An expert can review it and determine whether there are issues with how the test was performed. Typically, the issues will be relevant when you are borderline--meaning just above .08, just above .10 or just above .16. Otherwise, it is unlikely to be an issue. There may be other issues, so be sure to speak with an attorney soon.
Michael L. Doyle
Here's why those of us so frequently advise questioners to obtain legal representation. You have apparently done a little Internet research in an effort to help yourself in a difficult situation. Totally understandable. Totally useless. You need to have an attorney with whom you fully discuss the event in question. If we are before the preliminary hearing at this point he/she will review the charges and affidavit and be able to answer your questions in context and for your benefit and in partial fulfillment of his employment obligations. Since I haven't communicated with the officer, I'll pass on questions 1 and 2 other than to say the only possible relevance of the answers would have to await the trial. the answer to the last question is No. Hire counsel soon.
I agree with my colleagues. Secure the services of an experienced criminal defense attorney. All the issues you raised can be explored including options for a first time offenders program if applicable.
In order to ask you to submit to a test of your breath, blood or urine, the office needs a reasonable basis to belive you were driving and a reasonable basis to believe you were consuming alcohol and/or a contraolled substance. It is a low hurdle for police to overcome.
Some breath tests do require a 20 minute observation period but whether the 20 minute period was adequate will be determined by a judge and will be subject to credibility determination - yours, the officer's and anyone else who is a witness.
No, 2 breath tests are not mandatory - and what is considered a breath test is sometimes confusing. Some breath testing machines, to work properly, do take two samples but I would not consider that to be two tests. The roadside breathalyzer will not be considered a test for the purposes of determining your BAC.
Get to an attorney to have him or her review all of the facts of the case so you'll know whether to challenge the evidence - it is always a case-by-case determination.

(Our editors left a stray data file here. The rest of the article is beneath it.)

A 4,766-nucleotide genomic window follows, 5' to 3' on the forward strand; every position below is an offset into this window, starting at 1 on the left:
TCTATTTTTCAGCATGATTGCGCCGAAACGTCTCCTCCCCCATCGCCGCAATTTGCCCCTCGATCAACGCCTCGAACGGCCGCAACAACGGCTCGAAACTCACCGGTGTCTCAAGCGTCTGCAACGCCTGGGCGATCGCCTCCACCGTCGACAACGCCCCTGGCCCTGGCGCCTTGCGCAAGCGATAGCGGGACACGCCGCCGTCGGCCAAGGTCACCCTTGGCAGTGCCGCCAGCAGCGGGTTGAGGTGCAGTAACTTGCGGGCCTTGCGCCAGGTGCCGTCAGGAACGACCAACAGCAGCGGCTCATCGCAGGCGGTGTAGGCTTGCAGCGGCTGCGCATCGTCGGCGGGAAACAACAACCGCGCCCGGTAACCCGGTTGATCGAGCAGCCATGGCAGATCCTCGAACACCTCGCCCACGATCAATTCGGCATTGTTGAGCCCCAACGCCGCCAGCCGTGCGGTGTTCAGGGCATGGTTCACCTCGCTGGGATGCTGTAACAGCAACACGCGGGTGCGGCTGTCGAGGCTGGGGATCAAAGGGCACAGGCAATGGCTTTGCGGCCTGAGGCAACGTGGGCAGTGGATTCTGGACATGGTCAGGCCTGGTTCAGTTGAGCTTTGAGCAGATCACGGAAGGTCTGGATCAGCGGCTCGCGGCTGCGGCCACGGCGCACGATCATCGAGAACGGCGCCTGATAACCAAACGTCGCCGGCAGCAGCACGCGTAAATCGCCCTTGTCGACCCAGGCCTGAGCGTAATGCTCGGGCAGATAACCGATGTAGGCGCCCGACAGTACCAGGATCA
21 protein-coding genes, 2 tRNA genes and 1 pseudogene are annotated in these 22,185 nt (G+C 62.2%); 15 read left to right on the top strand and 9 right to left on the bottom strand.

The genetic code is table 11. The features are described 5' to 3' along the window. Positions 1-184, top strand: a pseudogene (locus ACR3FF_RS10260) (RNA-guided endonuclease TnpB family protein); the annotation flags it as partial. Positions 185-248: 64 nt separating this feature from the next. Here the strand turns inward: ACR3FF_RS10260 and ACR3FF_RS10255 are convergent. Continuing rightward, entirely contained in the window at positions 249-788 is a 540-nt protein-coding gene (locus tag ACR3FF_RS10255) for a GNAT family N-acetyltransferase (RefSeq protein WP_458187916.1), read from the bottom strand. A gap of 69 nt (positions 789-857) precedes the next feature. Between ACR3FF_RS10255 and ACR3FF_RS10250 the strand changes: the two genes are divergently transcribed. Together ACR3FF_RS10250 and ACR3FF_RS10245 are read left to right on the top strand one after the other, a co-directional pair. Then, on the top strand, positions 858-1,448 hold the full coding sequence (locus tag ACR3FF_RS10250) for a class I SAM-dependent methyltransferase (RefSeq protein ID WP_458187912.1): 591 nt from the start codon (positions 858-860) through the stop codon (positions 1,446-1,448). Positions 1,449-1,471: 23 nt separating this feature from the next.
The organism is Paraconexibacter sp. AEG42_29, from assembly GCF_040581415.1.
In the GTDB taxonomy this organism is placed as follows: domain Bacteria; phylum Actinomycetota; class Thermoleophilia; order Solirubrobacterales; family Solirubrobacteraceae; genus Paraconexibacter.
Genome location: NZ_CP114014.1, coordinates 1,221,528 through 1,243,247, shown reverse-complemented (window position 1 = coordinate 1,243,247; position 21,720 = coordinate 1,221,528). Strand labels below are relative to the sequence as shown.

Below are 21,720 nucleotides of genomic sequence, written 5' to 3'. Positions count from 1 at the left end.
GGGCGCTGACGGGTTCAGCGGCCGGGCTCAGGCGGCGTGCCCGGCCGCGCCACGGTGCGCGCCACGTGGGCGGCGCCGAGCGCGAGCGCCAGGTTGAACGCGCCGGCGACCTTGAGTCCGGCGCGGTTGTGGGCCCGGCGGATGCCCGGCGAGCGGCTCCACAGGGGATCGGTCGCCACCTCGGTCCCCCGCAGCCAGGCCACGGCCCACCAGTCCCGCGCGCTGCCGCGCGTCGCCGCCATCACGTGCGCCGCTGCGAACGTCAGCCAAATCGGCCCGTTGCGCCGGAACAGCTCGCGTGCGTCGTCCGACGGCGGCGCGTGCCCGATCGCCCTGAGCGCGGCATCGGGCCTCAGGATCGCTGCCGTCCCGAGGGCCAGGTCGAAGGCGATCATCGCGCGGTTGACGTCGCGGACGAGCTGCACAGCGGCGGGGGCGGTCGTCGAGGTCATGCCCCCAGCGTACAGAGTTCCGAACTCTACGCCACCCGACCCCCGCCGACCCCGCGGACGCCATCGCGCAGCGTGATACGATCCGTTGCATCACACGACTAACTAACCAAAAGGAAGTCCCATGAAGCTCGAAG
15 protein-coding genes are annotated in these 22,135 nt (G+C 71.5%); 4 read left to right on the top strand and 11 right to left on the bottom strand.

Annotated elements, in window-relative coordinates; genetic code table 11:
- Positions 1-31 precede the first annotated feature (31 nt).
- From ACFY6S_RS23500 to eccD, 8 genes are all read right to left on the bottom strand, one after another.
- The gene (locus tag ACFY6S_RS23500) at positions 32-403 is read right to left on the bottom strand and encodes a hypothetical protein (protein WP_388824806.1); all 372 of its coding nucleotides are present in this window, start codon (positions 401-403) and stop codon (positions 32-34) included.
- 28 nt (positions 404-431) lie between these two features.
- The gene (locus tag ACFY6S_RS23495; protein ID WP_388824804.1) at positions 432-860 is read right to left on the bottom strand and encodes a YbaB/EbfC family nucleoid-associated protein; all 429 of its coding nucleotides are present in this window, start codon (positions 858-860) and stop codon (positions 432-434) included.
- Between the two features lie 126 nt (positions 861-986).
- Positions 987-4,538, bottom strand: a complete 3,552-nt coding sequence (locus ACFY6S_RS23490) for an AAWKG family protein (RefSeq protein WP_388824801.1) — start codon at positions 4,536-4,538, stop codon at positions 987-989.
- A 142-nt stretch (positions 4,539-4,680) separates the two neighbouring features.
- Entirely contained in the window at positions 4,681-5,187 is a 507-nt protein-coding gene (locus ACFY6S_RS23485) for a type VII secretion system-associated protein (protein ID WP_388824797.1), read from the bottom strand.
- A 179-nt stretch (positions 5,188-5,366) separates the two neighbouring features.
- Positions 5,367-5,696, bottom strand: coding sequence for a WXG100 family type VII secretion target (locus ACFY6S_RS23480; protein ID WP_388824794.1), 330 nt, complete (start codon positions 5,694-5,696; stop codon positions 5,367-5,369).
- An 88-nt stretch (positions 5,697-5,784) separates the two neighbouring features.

If later on you had another breath or blood test, you're probably referring to a Preliminary Breath Test. "PBT". The requirements to which you refer are inapplicable to the pbt, which is not admissible to prove guilt. The pbt is only used to help establish the legality of the arrest.
The requirements you mentioned are only some of the technicalities that can be used to successfully defend against a DUI charge. Call a dedicated DUI defense attorney now. They can explain your options based upon all the facts of your case.
The information provided here is not intended to provide legal advice on any subject nor is it intended to create an attorney-client relationship. Actual resolution of legal issues depends upon many factors, including variations of facts and state laws. The information is provided for information purposes only.
The standard DUI breath test protocol allows for two breath samples and a 20 minute observation period. The observation period doesn't require the officer to be staring at you for the entire time but they have to be in a position to observe you. If he was in his car with the door shut then administers the test you may have an issue for a motion to suppress the breath test results. If that fails, then you may be able to cast some doubts on the legitimacy of the breath test results at trial, especially if you did burp or regurgitate during that 20-minute period. DUI is one of the only, if not the only crime where the breath test results (above .08) mandate a jury instruction that in sum and substance tells the jury that if they believe your test was over .08 then they must presume your guilty. Accordingly, challenging the breath test is a must because of that presumption at law. If the officer was not observing you and only took one breath sample then he cannot be very experienced. Officers are typically required to have specialized training to administer these tests, it may be that this officer doesn't have the prerequisite training. A good local DUI attorney should be able to investigate the case and evaluate the issues with you and give specific advice based on your case.
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